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Review: "San Francisco 2.0"

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It’s hard to imagine now, but there was a time when San Francisco was considered a working-class town. It had always been home to a generous share of bohemians, dilettantes and tycoons, of course – but it had also been the city of unchallenged union power, the general strike and rough-hewn but familial neighborhoods spilling from the Fillmore District to Potrero Hill. It’s where even Jack Kerouac worked as a brakeman for Southern Pacific.

“Anyone who disappears,” says a character in The Picture of Dorian Gray, “is said to be seen at San Francisco. It must be a delightful city and possess all the attractions of the next world.” Generations of Americans in search of reinventing themselves have agreed – along with those simply searching to invent. This latter group of “tech bros, hipsters and yoga yuppies” is the focus of Alexandra Pelosi’s 40-minute documentary, currently viewable on HBO TV and its streaming platforms.

San Francisco 2.0 opens with Pelosi, the daughter of House Minority Leader Nancy Pelosi, telling us how her hometown has been invaded and taken over by techies, and she throws in some scenes from Don Siegel’s paranoid sci-fi classic, Invasion of the Body Snatchers. (“They’re here – you’re next!”) Pelosi gives us a bare-bones explainer of the problem: Tech startup executives and their well-paid staffs, backed by millions of dollars in venture capital, are gobbling up prime commercial and residential real estate, driving up rents to stratospheric heights, while developers are obligingly building luxury homes and office towers on the debris of old blue-collar neighborhoods such as the traditionally Latino Mission District.

While Pelosi doesn’t tell us anything new, she provides a tidy primer in economic inequality, showing us how a service-industry startup like Airbnb can price people out of their rental homes, and how the state’s controversial Ellis Act is permitting speculators to throw lifelong residents out of their apartments to make way for a far wealthier class of condo owners.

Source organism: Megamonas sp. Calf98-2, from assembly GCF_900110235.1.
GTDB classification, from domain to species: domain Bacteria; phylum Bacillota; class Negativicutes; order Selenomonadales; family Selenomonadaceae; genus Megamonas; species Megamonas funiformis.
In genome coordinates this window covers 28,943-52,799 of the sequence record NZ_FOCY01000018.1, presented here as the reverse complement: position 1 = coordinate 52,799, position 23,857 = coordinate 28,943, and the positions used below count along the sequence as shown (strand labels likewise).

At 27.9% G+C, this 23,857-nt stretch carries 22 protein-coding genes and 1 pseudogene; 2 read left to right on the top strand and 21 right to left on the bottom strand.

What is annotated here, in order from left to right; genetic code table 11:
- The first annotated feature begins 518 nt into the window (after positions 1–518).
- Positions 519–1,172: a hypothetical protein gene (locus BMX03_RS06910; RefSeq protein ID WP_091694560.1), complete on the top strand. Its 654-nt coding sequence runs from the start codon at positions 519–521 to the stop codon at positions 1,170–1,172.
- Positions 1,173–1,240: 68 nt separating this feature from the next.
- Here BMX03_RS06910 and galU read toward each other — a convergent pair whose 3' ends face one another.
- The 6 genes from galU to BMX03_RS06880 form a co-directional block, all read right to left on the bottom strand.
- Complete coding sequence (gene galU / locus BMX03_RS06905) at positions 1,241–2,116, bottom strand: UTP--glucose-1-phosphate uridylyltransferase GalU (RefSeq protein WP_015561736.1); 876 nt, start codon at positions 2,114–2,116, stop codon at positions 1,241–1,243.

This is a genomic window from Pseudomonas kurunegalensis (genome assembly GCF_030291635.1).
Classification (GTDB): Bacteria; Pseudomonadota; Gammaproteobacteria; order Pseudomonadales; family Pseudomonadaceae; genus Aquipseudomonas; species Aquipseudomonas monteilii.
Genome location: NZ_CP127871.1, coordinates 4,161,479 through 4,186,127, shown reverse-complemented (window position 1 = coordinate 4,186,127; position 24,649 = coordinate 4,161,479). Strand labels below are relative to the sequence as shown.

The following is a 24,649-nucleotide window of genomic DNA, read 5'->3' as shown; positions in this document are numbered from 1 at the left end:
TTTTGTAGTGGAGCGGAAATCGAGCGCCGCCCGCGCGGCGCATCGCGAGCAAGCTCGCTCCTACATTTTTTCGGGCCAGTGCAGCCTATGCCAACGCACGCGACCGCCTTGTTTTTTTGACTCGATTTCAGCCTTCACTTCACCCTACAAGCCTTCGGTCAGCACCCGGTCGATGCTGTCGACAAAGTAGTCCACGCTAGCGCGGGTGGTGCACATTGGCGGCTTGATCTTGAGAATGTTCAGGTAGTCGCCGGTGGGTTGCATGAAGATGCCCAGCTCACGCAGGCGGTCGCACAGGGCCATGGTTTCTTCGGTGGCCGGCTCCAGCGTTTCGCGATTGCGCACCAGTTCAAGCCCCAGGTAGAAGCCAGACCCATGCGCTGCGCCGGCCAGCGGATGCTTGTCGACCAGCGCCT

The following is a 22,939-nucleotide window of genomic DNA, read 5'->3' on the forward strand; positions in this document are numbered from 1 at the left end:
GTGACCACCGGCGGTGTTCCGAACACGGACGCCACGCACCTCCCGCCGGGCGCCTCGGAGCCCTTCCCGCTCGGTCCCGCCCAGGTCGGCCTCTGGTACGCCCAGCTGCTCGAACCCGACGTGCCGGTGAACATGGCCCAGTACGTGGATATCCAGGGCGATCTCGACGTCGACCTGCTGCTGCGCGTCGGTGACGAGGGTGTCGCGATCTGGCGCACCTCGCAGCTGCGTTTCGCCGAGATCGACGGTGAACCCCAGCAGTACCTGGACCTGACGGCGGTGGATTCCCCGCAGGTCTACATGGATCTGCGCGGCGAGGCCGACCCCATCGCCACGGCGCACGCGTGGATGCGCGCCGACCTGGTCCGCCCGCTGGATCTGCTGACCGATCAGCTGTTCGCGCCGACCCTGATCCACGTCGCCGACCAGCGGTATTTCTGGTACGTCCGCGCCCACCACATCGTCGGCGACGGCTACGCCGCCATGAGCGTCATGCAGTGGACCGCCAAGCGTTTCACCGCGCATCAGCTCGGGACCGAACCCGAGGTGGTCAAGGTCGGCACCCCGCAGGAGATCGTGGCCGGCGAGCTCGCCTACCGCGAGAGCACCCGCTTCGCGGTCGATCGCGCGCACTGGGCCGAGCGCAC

Because of its short length, Pelosi’s documentary comes across as an extended 60 Minutes segment and doesn’t probe very deeply into the issues she raises. Still, occasionally it captures the hubris of the new generation of body snatchers who have seized Pelosi’s city. “There’s no old people or kids in San Francisco,” one of her young tech tyrants notes approvingly.

There are noticeable holes, though. Pelosi’s chirpy narrative distracts from the seriousness of her documentary and offers only a superficial analysis of the city’s complex political culture and its intersection with developer interests. After quickly referencing the city’s scruffy Tenderloin District, Pelosi just as quickly moves on – never returning to the neighborhood, as though afraid of it, despite its pivotal role in San Francisco’s gentrification wars.

Furthermore, while it is easy for audiences to visualize a tech company as an all-purpose villain, the city’s transformation into a playground for the well-off can’t entirely be blamed on the tech bros – San Francisco began that metamorphosis in the 1970s. It’s no accident that director Philip Kaufman set his 1978 Invasion of the Body Snatchers remake in San Francisco, within a milieu of foodies and the human potential movement.

The city’s yawning class divide is partly due to location and geography – it’s a stunningly beautiful place but almost an island with no place to build lower-income suburbs. And so, decade by decade, more and more of the city’s populations of blacks, Latinos, working- and middle-class whites have been displaced by younger people with more disposable incomes. For a more comprehensive examination of this phenomenon we’ll have to wait for another documentary maker to come up with San Francisco 3.0.

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